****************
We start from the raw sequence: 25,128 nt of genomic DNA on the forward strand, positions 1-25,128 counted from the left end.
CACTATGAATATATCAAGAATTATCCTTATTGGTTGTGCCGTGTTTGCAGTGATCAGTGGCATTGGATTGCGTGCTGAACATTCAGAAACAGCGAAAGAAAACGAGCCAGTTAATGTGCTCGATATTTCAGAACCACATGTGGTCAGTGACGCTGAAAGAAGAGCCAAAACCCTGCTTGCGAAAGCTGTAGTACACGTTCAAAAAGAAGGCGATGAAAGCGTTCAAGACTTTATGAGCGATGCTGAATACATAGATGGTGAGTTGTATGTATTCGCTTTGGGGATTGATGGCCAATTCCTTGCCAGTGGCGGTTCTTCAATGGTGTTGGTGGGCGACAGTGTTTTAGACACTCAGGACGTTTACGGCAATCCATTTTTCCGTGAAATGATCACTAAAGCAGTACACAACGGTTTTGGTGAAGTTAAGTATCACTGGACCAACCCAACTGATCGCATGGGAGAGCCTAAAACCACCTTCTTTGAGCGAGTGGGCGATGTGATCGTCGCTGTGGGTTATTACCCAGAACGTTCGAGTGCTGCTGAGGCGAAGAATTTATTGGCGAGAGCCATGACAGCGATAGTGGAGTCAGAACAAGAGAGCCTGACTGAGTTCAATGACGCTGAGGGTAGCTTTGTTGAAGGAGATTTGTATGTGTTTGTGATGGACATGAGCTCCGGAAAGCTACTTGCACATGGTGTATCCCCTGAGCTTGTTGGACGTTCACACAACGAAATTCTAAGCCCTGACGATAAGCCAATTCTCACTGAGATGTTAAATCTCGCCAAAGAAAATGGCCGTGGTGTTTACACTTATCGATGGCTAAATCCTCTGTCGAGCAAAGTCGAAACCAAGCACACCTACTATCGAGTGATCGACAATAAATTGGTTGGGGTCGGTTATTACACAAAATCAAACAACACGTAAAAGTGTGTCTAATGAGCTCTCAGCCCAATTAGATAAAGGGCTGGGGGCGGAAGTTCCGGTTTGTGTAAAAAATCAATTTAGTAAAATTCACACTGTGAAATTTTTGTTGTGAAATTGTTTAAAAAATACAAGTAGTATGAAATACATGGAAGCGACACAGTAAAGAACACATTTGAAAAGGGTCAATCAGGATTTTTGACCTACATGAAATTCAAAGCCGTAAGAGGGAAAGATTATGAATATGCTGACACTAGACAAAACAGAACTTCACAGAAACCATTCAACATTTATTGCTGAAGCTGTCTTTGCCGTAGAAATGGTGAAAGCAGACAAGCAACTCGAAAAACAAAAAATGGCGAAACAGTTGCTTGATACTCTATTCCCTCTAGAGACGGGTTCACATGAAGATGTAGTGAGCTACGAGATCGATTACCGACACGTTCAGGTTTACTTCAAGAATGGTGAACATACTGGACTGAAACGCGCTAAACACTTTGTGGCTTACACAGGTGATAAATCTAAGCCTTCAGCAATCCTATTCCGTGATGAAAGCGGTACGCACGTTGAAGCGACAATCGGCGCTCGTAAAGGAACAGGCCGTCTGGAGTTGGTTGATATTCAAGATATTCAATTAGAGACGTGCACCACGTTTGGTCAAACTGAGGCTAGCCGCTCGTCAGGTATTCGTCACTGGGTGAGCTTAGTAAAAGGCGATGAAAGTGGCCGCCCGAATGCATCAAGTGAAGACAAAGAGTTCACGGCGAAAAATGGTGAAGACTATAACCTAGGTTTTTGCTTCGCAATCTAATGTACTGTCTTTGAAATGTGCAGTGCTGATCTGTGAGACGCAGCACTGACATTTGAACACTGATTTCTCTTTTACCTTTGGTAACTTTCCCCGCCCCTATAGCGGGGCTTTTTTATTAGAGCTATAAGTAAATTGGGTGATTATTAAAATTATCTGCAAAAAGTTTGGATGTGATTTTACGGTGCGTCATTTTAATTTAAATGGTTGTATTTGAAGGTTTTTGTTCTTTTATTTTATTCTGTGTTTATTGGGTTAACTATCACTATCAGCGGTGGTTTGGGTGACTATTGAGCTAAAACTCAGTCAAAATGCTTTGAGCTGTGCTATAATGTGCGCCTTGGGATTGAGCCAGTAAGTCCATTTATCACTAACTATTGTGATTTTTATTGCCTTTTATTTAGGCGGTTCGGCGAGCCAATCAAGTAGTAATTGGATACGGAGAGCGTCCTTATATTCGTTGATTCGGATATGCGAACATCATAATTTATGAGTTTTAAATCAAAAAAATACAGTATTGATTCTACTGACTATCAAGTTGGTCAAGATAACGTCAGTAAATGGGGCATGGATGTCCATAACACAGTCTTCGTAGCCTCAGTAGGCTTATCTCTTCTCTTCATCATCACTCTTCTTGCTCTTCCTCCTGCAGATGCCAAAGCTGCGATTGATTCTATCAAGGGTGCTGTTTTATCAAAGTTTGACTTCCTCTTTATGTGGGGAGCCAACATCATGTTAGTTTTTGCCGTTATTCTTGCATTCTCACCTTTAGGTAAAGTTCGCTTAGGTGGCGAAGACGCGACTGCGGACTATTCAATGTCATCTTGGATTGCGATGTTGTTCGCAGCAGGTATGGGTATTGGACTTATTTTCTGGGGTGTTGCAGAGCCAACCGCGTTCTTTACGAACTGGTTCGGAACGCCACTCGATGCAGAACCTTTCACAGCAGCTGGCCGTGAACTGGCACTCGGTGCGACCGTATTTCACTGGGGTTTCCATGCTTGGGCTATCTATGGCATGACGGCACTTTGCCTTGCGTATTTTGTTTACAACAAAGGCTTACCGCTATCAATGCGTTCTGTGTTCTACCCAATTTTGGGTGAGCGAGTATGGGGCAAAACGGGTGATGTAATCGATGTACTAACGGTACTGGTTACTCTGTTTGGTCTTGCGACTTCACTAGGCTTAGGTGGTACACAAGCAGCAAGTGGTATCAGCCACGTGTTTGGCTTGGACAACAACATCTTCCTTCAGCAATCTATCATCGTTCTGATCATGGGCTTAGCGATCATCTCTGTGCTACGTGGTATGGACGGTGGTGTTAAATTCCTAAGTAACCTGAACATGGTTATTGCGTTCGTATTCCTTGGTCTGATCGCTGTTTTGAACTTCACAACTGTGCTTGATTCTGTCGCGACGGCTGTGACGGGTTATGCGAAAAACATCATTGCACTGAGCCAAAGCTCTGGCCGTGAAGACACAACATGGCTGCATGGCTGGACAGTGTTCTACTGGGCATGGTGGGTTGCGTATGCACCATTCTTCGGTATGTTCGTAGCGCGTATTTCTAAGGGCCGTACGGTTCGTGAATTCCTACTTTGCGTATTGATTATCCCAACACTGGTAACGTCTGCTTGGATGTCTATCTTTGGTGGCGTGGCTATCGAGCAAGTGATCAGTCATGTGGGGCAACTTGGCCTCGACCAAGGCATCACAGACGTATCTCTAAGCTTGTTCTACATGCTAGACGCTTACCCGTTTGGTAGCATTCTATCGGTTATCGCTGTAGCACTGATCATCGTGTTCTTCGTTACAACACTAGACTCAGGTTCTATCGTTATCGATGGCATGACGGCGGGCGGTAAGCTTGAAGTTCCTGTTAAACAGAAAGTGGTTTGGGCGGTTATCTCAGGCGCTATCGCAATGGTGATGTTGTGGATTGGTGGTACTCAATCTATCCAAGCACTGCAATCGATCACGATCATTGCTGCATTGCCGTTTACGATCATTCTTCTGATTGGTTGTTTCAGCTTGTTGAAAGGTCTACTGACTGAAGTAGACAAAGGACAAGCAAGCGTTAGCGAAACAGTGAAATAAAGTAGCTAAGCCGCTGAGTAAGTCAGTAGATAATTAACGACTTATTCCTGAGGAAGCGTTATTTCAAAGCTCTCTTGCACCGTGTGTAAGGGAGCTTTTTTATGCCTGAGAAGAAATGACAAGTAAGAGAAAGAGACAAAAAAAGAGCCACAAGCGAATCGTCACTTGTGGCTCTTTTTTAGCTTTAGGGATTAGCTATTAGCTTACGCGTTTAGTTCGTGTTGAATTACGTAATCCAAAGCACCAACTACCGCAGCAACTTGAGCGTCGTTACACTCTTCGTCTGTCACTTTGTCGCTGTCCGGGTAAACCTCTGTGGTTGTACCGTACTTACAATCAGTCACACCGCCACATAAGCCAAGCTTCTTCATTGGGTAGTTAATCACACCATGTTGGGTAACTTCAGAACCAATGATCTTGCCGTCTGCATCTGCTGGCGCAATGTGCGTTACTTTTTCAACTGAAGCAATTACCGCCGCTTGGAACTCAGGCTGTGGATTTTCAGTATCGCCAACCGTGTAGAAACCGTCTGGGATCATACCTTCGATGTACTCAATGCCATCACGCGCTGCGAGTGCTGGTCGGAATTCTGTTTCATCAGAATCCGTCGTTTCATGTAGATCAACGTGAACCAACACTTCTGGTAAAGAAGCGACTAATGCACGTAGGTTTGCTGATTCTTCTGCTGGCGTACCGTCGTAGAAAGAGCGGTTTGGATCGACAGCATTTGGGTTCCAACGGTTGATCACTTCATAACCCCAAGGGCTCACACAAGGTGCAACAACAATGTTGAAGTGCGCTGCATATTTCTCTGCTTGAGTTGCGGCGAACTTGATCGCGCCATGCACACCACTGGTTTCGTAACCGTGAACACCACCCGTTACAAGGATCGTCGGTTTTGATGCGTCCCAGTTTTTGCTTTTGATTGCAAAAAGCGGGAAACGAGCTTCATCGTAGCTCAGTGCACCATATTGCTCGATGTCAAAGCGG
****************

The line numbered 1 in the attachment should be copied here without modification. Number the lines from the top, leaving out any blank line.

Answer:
We start from the raw sequence: 25,128 nt of genomic DNA on the forward strand, positions 1-25,128 counted from the left end.